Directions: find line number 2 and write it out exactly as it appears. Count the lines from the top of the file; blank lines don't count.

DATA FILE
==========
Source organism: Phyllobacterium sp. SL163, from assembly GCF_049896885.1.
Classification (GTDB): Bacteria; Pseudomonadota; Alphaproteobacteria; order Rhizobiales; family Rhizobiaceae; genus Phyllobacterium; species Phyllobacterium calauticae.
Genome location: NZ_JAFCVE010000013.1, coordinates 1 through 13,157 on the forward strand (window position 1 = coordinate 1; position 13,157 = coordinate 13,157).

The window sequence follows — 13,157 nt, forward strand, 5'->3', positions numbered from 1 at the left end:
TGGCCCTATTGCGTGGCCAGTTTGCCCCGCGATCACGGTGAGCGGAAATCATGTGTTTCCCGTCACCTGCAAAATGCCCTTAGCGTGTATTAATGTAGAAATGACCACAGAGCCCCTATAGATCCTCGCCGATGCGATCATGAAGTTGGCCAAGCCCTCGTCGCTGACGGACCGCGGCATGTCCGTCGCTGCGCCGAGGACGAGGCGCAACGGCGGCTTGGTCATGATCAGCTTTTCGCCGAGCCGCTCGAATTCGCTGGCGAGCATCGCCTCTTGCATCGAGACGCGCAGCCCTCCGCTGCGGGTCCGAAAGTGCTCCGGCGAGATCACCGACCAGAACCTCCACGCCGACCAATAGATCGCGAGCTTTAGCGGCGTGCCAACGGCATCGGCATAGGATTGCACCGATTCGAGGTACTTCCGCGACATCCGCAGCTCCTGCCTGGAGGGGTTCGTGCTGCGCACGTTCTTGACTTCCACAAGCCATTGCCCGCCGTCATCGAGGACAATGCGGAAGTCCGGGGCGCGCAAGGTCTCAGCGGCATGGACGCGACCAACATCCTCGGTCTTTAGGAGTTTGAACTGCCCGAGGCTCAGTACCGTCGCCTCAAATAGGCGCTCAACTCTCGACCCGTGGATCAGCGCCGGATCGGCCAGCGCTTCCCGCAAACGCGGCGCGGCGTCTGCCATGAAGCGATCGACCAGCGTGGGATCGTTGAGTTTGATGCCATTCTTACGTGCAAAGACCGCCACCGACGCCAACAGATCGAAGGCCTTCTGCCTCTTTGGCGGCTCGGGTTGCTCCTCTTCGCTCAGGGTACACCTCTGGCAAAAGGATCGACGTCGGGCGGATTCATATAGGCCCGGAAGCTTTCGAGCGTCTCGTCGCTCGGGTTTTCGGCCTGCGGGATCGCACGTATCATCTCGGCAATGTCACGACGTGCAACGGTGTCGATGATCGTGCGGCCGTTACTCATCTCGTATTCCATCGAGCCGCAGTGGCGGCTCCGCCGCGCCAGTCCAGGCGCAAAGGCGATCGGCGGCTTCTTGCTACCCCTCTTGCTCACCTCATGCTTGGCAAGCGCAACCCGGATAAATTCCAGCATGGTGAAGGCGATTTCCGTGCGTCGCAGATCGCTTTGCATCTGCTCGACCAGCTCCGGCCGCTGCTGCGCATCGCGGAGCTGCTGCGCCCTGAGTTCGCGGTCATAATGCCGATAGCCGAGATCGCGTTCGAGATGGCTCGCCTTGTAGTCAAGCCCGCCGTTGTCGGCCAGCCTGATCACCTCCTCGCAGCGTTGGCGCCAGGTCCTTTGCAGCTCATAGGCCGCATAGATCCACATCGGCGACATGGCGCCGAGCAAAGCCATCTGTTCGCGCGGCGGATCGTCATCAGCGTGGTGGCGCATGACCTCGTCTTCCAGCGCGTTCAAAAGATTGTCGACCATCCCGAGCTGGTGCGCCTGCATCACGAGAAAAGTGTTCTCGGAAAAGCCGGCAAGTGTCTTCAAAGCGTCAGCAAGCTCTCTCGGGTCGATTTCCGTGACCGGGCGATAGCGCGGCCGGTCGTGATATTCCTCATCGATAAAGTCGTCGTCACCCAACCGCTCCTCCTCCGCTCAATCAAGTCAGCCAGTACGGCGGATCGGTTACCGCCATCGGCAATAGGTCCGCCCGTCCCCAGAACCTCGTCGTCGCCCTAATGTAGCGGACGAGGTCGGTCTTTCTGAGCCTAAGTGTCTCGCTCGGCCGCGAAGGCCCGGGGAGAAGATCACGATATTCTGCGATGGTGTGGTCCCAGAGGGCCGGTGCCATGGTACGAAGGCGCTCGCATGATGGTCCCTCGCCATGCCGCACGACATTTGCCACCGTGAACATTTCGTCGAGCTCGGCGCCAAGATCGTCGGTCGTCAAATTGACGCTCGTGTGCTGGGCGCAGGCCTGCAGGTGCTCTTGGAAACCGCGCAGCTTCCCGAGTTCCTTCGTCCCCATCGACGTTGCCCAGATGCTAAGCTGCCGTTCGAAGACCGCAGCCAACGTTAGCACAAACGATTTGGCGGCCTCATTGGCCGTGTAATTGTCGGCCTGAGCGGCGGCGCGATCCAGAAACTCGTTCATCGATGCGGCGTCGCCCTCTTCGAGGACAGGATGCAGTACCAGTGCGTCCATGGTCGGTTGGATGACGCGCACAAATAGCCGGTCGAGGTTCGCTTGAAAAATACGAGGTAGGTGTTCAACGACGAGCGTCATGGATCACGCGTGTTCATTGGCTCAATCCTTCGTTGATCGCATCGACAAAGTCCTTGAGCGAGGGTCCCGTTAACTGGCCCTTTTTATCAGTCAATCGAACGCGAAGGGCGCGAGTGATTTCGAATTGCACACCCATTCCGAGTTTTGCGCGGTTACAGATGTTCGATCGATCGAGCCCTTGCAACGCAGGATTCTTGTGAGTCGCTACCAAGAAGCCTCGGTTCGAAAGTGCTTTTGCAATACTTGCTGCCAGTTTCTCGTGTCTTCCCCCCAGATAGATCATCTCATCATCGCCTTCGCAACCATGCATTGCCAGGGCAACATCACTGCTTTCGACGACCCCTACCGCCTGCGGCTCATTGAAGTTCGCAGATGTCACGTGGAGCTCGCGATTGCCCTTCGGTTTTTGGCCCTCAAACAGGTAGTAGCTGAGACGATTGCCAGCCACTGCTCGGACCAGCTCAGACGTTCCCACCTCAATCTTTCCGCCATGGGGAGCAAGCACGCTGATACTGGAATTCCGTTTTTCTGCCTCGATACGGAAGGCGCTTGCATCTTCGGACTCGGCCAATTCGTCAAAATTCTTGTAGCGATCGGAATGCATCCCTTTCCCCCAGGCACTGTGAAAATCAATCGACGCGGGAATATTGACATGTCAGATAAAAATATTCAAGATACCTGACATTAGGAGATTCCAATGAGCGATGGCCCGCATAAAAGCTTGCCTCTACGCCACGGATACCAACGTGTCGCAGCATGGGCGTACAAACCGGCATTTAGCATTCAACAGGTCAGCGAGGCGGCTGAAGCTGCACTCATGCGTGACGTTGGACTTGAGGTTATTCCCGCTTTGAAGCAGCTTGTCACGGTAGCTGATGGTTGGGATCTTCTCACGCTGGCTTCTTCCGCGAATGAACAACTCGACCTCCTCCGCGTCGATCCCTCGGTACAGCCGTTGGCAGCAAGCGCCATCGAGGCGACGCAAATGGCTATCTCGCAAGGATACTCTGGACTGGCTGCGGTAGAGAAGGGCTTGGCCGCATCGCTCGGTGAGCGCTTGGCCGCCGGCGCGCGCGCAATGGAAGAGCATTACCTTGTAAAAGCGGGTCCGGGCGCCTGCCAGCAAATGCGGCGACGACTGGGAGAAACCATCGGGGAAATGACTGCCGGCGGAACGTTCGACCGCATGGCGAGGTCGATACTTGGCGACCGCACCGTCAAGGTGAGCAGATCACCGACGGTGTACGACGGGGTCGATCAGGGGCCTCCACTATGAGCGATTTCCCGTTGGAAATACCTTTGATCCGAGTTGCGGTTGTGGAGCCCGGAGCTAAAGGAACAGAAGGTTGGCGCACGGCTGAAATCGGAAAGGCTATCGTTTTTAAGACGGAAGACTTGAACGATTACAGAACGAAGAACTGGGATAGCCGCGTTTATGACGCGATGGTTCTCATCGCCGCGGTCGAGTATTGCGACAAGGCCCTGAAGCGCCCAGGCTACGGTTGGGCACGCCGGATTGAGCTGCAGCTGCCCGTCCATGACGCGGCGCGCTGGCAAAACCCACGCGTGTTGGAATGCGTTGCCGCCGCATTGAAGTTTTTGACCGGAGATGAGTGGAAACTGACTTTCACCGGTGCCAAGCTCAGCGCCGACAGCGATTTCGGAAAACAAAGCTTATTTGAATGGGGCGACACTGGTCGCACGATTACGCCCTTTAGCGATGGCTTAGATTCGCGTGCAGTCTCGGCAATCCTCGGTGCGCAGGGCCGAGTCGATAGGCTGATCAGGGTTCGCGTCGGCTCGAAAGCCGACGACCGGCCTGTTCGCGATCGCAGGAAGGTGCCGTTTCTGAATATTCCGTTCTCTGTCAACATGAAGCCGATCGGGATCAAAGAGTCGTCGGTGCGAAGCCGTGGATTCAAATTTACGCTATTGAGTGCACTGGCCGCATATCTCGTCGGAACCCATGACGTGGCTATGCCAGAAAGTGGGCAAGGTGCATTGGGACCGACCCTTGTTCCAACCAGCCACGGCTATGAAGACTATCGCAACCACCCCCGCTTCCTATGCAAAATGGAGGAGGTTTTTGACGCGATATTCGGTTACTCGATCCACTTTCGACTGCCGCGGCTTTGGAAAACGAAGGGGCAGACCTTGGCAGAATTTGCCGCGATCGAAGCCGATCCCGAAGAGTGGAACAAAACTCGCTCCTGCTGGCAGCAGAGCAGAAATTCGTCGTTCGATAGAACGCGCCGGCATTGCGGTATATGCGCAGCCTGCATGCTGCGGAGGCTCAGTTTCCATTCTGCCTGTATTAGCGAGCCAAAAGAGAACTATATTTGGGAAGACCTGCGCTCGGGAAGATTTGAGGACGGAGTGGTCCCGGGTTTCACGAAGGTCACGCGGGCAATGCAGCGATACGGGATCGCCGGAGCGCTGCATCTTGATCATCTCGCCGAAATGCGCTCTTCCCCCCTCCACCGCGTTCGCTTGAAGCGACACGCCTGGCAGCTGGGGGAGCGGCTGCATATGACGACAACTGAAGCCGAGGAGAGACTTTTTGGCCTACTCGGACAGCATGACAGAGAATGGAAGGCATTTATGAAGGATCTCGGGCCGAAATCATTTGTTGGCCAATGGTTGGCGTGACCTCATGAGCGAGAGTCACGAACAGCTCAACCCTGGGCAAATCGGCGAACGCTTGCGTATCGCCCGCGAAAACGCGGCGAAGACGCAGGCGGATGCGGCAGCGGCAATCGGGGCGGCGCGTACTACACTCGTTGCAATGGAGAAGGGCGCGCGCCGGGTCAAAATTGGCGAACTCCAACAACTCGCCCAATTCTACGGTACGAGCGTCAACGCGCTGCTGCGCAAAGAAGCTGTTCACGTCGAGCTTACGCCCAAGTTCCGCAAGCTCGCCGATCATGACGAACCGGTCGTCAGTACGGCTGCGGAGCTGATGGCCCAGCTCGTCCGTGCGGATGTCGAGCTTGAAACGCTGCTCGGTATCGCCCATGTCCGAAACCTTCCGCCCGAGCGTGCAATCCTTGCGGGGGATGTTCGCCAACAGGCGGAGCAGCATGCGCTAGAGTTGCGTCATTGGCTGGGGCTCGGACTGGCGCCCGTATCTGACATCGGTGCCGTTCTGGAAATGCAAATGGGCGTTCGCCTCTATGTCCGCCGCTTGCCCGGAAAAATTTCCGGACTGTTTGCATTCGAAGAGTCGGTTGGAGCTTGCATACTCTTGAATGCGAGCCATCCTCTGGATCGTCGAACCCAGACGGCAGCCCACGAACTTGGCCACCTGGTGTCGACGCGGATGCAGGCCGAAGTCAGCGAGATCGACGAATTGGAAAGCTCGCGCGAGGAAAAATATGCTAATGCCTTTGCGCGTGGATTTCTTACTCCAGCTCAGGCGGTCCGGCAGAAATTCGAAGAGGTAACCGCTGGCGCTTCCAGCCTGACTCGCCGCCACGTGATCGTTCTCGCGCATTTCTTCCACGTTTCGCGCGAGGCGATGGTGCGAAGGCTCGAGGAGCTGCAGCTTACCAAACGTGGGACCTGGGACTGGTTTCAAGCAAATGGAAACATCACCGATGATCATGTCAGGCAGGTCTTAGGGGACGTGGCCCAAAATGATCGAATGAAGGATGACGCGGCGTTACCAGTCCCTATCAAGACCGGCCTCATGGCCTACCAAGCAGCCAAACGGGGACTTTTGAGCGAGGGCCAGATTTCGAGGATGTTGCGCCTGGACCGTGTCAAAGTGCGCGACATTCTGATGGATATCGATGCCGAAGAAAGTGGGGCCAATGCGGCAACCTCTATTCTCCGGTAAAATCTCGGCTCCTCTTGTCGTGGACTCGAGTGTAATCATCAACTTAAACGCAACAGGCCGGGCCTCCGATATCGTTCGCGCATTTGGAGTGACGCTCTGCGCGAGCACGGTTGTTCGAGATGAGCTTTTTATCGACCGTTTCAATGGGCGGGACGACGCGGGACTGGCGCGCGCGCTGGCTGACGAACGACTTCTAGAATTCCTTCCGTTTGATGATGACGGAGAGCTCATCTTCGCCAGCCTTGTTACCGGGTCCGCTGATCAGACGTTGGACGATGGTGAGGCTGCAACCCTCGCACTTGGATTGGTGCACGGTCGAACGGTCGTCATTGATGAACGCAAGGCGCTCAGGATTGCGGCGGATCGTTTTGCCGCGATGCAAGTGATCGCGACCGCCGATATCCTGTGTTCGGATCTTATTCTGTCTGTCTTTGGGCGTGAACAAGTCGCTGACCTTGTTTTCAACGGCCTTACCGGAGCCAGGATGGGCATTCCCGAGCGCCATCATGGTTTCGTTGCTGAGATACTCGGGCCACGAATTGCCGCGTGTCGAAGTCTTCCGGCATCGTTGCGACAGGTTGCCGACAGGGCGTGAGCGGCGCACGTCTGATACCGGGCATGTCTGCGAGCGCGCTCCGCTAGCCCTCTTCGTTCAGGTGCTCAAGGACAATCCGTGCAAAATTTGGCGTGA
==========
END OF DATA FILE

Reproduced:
Classification (GTDB): Bacteria; Pseudomonadota; Alphaproteobacteria; order Rhizobiales; family Rhizobiaceae; genus Phyllobacterium; species Phyllobacterium calauticae.